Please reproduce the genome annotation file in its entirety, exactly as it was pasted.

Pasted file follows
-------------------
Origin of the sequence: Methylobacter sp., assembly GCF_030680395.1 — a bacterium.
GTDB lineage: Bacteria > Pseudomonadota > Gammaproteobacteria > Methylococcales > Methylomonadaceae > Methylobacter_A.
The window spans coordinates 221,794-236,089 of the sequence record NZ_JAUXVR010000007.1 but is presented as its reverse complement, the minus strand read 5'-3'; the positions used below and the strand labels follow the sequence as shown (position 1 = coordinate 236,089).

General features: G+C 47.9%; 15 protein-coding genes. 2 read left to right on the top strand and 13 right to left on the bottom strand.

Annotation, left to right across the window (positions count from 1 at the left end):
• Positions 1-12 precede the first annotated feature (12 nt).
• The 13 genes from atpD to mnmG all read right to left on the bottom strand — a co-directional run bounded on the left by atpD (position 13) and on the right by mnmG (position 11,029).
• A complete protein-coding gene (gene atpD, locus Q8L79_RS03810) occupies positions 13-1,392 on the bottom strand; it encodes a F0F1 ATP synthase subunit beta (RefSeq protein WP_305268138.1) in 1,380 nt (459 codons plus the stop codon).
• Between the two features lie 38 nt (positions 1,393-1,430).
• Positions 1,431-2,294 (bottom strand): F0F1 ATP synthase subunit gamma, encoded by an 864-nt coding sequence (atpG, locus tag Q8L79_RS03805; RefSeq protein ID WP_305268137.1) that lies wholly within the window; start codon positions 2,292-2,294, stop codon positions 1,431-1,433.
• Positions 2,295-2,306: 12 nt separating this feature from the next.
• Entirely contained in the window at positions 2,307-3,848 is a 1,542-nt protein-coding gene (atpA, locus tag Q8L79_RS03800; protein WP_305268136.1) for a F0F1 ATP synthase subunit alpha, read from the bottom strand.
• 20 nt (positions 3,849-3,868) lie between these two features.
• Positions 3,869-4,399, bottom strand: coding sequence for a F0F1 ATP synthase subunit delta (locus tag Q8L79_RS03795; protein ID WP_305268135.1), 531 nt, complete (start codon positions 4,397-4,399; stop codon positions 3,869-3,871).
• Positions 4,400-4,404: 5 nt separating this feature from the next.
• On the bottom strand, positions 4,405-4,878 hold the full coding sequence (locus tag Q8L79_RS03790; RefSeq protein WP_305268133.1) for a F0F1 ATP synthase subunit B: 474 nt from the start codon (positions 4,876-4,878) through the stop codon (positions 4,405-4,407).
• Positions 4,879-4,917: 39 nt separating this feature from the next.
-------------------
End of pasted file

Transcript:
Origin of the sequence: Methylobacter sp., assembly GCF_030680395.1 — a bacterium.
GTDB lineage: Bacteria > Pseudomonadota > Gammaproteobacteria > Methylococcales > Methylomonadaceae > Methylobacter_A.
The window spans coordinates 221,794-236,089 of the sequence record NZ_JAUXVR010000007.1 but is presented as its reverse complement, the minus strand read 5'-3'; the positions used below and the strand labels follow the sequence as shown (position 1 = coordinate 236,089).

General features: G+C 47.9%; 15 protein-coding genes. 2 read left to right on the top strand and 13 right to left on the bottom strand.

Annotation, left to right across the window (positions count from 1 at the left end):
• Positions 1-12 precede the first annotated feature (12 nt).
• The 13 genes from atpD to mnmG all read right to left on the bottom strand — a co-directional run bounded on the left by atpD (position 13) and on the right by mnmG (position 11,029).
• A complete protein-coding gene (gene atpD, locus Q8L79_RS03810) occupies positions 13-1,392 on the bottom strand; it encodes a F0F1 ATP synthase subunit beta (RefSeq protein WP_305268138.1) in 1,380 nt (459 codons plus the stop codon).
• Between the two features lie 38 nt (positions 1,393-1,430).
• Positions 1,431-2,294 (bottom strand): F0F1 ATP synthase subunit gamma, encoded by an 864-nt coding sequence (atpG, locus tag Q8L79_RS03805; RefSeq protein ID WP_305268137.1) that lies wholly within the window; start codon positions 2,292-2,294, stop codon positions 1,431-1,433.
• Positions 2,295-2,306: 12 nt separating this feature from the next.
• Entirely contained in the window at positions 2,307-3,848 is a 1,542-nt protein-coding gene (atpA, locus tag Q8L79_RS03800; protein WP_305268136.1) for a F0F1 ATP synthase subunit alpha, read from the bottom strand.
• 20 nt (positions 3,849-3,868) lie between these two features.
• Positions 3,869-4,399, bottom strand: coding sequence for a F0F1 ATP synthase subunit delta (locus tag Q8L79_RS03795; protein ID WP_305268135.1), 531 nt, complete (start codon positions 4,397-4,399; stop codon positions 3,869-3,871).
• Positions 4,400-4,404: 5 nt separating this feature from the next.
• On the bottom strand, positions 4,405-4,878 hold the full coding sequence (locus tag Q8L79_RS03790; RefSeq protein WP_305268133.1) for a F0F1 ATP synthase subunit B: 474 nt from the start codon (positions 4,876-4,878) through the stop codon (positions 4,405-4,407).
• Positions 4,879-4,917: 39 nt separating this feature from the next.